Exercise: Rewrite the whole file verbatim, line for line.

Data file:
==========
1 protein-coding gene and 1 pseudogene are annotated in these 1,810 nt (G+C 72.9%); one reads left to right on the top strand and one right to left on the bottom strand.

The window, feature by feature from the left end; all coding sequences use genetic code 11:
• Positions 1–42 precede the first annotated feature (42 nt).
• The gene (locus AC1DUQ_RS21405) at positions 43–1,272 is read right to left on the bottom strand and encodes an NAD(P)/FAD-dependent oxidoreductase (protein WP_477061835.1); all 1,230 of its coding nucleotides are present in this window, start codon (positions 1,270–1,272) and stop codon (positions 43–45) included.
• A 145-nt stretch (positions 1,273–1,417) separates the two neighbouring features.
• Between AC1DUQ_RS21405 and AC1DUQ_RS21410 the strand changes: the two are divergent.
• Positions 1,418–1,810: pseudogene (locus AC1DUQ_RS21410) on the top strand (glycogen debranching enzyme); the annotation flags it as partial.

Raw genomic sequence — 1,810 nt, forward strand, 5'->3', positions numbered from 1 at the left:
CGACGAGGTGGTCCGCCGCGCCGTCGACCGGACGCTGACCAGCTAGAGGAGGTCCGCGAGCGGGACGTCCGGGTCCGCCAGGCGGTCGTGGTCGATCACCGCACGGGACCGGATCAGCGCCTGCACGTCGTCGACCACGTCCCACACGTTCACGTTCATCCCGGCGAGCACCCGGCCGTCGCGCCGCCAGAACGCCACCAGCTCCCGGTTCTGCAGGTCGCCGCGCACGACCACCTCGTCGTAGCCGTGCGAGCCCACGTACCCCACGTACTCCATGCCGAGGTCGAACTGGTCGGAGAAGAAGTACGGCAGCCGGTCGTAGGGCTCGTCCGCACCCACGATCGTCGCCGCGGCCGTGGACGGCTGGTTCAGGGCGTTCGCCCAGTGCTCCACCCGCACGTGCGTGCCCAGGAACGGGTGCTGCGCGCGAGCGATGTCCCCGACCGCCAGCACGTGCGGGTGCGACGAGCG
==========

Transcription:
1 protein-coding gene and 1 pseudogene are annotated in these 1,810 nt (G+C 72.9%); one reads left to right on the top strand and one right to left on the bottom strand.

The window, feature by feature from the left end; all coding sequences use genetic code 11:
• Positions 1–42 precede the first annotated feature (42 nt).
• The gene (locus AC1DUQ_RS21405) at positions 43–1,272 is read right to left on the bottom strand and encodes an NAD(P)/FAD-dependent oxidoreductase (protein WP_477061835.1); all 1,230 of its coding nucleotides are present in this window, start codon (positions 1,270–1,272) and stop codon (positions 43–45) included.
• A 145-nt stretch (positions 1,273–1,417) separates the two neighbouring features.
• Between AC1DUQ_RS21405 and AC1DUQ_RS21410 the strand changes: the two are divergent.
• Positions 1,418–1,810: pseudogene (locus AC1DUQ_RS21410) on the top strand (glycogen debranching enzyme); the annotation flags it as partial.

Raw genomic sequence — 1,810 nt, forward strand, 5'->3', positions numbered from 1 at the left:
CGACGAGGTGGTCCGCCGCGCCGTCGACCGGACGCTGACCAGCTAGAGGAGGTCCGCGAGCGGGACGTCCGGGTCCGCCAGGCGGTCGTGGTCGATCACCGCACGGGACCGGATCAGCGCCTGCACGTCGTCGACCACGTCCCACACGTTCACGTTCATCCCGGCGAGCACCCGGCCGTCGCGCCGCCAGAACGCCACCAGCTCCCGGTTCTGCAGGTCGCCGCGCACGACCACCTCGTCGTAGCCGTGCGAGCCCACGTACCCCACGTACTCCATGCCGAGGTCGAACTGGTCGGAGAAGAAGTACGGCAGCCGGTCGTAGGGCTCGTCCGCACCCACGATCGTCGCCGCGGCCGTGGACGGCTGGTTCAGGGCGTTCGCCCAGTGCTCCACCCGCACGTGCGTGCCCAGGAACGGGTGCTGCGCGCGAGCGATGTCCCCGACCGCCAGCACGTGCGGGTGCGACGAGCG